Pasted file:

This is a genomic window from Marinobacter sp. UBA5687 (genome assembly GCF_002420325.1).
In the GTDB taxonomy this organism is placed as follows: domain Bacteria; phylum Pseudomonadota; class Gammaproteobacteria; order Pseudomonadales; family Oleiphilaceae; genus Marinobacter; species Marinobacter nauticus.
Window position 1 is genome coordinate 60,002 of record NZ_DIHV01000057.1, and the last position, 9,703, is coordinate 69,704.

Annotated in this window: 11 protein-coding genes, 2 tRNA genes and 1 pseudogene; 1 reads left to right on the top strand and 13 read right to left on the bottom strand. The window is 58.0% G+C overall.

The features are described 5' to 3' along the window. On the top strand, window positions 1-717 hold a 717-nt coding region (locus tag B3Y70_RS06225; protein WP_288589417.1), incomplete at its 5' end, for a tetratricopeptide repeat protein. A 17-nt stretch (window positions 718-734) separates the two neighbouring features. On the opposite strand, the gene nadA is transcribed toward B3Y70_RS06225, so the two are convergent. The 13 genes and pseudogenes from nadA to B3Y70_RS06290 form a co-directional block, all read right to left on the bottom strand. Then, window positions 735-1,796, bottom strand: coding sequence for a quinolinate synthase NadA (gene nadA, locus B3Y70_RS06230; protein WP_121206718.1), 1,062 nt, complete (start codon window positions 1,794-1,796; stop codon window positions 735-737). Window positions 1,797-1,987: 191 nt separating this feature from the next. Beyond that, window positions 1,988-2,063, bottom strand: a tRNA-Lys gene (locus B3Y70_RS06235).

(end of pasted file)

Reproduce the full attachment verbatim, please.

This is a genomic window from Marinobacter sp. UBA5687 (genome assembly GCF_002420325.1).
In the GTDB taxonomy this organism is placed as follows: domain Bacteria; phylum Pseudomonadota; class Gammaproteobacteria; order Pseudomonadales; family Oleiphilaceae; genus Marinobacter; species Marinobacter nauticus.
Window position 1 is genome coordinate 60,002 of record NZ_DIHV01000057.1, and the last position, 9,703, is coordinate 69,704.

Annotated in this window: 11 protein-coding genes, 2 tRNA genes and 1 pseudogene; 1 reads left to right on the top strand and 13 read right to left on the bottom strand. The window is 58.0% G+C overall.

The features are described 5' to 3' along the window. On the top strand, window positions 1-717 hold a 717-nt coding region (locus tag B3Y70_RS06225; protein WP_288589417.1), incomplete at its 5' end, for a tetratricopeptide repeat protein. A 17-nt stretch (window positions 718-734) separates the two neighbouring features. On the opposite strand, the gene nadA is transcribed toward B3Y70_RS06225, so the two are convergent. The 13 genes and pseudogenes from nadA to B3Y70_RS06290 form a co-directional block, all read right to left on the bottom strand. Then, window positions 735-1,796, bottom strand: coding sequence for a quinolinate synthase NadA (gene nadA, locus B3Y70_RS06230; protein WP_121206718.1), 1,062 nt, complete (start codon window positions 1,794-1,796; stop codon window positions 735-737). Window positions 1,797-1,987: 191 nt separating this feature from the next. Beyond that, window positions 1,988-2,063, bottom strand: a tRNA-Lys gene (locus B3Y70_RS06235).